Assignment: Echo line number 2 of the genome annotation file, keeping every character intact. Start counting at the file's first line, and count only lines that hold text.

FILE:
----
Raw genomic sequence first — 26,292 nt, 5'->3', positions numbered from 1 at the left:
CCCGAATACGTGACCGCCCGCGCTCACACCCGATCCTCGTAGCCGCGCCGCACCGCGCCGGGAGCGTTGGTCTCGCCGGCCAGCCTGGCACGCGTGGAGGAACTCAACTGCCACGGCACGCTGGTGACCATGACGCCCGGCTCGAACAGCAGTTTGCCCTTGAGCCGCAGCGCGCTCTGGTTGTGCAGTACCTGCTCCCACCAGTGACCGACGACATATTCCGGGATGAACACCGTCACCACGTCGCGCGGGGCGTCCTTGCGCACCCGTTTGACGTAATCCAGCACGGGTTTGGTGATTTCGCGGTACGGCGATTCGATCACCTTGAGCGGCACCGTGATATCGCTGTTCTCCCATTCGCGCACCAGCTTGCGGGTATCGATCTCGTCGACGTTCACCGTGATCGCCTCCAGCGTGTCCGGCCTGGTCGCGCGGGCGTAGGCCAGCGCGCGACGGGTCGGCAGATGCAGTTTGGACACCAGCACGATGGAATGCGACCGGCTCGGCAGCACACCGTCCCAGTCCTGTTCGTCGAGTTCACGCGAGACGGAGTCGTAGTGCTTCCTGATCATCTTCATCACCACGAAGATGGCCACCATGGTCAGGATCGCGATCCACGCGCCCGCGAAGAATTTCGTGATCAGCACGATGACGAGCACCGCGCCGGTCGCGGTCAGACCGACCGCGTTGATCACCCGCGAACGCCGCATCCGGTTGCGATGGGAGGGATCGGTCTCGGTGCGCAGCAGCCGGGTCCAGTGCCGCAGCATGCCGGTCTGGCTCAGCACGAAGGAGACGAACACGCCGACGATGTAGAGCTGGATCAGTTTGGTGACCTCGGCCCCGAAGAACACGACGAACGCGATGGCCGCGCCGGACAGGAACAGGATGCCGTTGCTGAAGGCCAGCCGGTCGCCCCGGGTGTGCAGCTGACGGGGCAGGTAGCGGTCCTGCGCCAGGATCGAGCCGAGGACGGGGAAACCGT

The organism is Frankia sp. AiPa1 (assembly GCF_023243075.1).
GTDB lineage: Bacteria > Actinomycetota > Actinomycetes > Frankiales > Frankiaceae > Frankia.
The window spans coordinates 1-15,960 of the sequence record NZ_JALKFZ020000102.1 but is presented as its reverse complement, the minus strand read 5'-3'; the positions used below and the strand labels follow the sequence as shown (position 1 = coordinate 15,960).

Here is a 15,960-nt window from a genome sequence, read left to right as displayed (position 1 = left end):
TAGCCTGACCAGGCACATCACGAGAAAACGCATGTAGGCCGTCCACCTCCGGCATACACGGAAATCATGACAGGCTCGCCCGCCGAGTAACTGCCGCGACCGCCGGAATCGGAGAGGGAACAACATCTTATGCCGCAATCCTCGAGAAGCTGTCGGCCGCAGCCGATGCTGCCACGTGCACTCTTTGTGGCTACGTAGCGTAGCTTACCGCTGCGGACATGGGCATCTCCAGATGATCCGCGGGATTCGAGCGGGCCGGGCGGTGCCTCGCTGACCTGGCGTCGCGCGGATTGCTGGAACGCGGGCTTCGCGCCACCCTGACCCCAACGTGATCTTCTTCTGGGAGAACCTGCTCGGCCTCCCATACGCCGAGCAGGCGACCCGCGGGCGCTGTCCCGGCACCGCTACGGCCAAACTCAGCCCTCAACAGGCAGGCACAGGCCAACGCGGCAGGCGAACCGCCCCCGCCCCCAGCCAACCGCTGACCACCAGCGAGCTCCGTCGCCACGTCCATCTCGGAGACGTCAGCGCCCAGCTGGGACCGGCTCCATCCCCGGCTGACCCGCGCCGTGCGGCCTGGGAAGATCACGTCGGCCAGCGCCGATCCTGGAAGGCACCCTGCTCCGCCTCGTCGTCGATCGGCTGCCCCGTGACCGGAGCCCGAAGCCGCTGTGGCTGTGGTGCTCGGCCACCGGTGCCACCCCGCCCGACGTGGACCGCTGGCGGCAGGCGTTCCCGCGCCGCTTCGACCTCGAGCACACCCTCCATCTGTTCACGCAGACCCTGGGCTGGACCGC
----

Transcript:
CCCGAATACGTGACCGCCCGCGCTCACACCCGATCCTCGTAGCCGCGCCGCACCGCGCCGGGAGCGTTGGTCTCGCCGGCCAGCCTGGCACGCGTGGAGGAACTCAACTGCCACGGCACGCTGGTGACCATGACGCCCGGCTCGAACAGCAGTTTGCCCTTGAGCCGCAGCGCGCTCTGGTTGTGCAGTACCTGCTCCCACCAGTGACCGACGACATATTCCGGGATGAACACCGTCACCACGTCGCGCGGGGCGTCCTTGCGCACCCGTTTGACGTAATCCAGCACGGGTTTGGTGATTTCGCGGTACGGCGATTCGATCACCTTGAGCGGCACCGTGATATCGCTGTTCTCCCATTCGCGCACCAGCTTGCGGGTATCGATCTCGTCGACGTTCACCGTGATCGCCTCCAGCGTGTCCGGCCTGGTCGCGCGGGCGTAGGCCAGCGCGCGACGGGTCGGCAGATGCAGTTTGGACACCAGCACGATGGAATGCGACCGGCTCGGCAGCACACCGTCCCAGTCCTGTTCGTCGAGTTCACGCGAGACGGAGTCGTAGTGCTTCCTGATCATCTTCATCACCACGAAGATGGCCACCATGGTCAGGATCGCGATCCACGCGCCCGCGAAGAATTTCGTGATCAGCACGATGACGAGCACCGCGCCGGTCGCGGTCAGACCGACCGCGTTGATCACCCGCGAACGCCGCATCCGGTTGCGATGGGAGGGATCGGTCTCGGTGCGCAGCAGCCGGGTCCAGTGCCGCAGCATGCCGGTCTGGCTCAGCACGAAGGAGACGAACACGCCGACGATGTAGAGCTGGATCAGTTTGGTGACCTCGGCCCCGAAGAACACGACGAACGCGATGGCCGCGCCGGACAGGAACAGGATGCCGTTGCTGAAGGCCAGCCGGTCGCCCCGGGTGTGCAGCTGACGGGGCAGGTAGCGGTCCTGCGCCAGGATCGAGCCGAGGACGGGGAAACCGT